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A Town of Empty Rooms presents the story of Serena and Dan Shine, estranged from one another as they separately grieve over the recent loss of Serena’s father and Dan’s older brother. Serena’s actions cause the couple and their two small children to be banished from New York City, and they settle in the only town that will offer Dan ...
A Town of Empty Rooms presents the story of Serena and Dan Shine, estranged from one another as they separately grieve over the recent loss of Serena’s father and Dan’s older brother. Serena’s actions cause the couple and their two small children to be banished from New York City, and they settle in the only town that will offer Dan employment: Waring, North Carolina. There, in the Bible belt of America, Serena becomes enmeshed with the small Jewish congregation in town led by an esoteric rabbi, whose increasingly erratic behavior threatens the future of his flock. Dan and their young son are drawn into the Boy Scouts by their mysterious and vigilant neighbor, who may not have their best intentions at heart. Tensions accrue when matters of faith, identity, community, and family all fall into the crosshairs of contemporary, small-town America. A Town of Empty Rooms presents a fascinating insight into the lengths we will go to discover just where we belong.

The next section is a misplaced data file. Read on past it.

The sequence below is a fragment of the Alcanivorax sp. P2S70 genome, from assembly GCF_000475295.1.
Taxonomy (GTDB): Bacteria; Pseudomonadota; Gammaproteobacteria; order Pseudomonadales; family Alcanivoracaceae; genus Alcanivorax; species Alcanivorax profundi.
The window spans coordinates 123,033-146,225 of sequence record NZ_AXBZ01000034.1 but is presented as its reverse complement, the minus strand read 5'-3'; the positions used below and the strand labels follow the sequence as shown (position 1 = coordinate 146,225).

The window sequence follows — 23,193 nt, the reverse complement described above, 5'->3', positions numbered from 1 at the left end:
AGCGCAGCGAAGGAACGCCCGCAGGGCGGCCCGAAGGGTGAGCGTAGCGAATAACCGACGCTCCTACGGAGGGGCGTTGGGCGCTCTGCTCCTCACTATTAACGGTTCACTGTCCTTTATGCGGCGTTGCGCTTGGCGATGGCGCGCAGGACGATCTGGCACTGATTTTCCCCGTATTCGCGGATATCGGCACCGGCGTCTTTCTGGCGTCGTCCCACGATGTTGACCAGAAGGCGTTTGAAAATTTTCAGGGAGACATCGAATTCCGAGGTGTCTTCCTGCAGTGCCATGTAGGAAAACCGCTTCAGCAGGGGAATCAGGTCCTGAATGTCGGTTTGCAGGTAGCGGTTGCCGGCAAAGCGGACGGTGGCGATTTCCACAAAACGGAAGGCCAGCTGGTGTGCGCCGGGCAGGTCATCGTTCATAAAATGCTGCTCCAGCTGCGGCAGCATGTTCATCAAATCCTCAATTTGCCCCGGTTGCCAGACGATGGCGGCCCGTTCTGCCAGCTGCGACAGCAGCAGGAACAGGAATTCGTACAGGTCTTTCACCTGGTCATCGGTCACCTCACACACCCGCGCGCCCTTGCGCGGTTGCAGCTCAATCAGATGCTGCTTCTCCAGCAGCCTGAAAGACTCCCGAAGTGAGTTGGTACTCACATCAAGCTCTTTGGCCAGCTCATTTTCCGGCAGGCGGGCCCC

“In the very best of fiction, an intimate, spiritual communion momentarily transpires between reader and author. In the case of Bender’s novel, these moments occur during these flawless passages of authentic longing and isolation. Like some of today’s best contemporary realistic authors, Bender skillfully excavates and animates the human fragilities and missteps of life, transporting the reader deeper into the narrative and the interior lives of her characters. Taken together, A Town of Empty Rooms elicits both great pleasure and heartache.” —Boston Globe
“Bender’s a keen observer of marriage and the psychological bonds that tie mothers, daughters, fathers, and sons. The novel excels in stirring the reader’s sympathy and outrage Bender offers an absorbing and often touching look at the struggles of an urban middle-class family to adjust to an unfamiliar America—rural, provincial, and homogeneous.” —Publishers Weekly
“Bender has created complex characters in a novel that provocatively considers our basic need to connect with other people, and how very fragile those connections can be.” —Booklist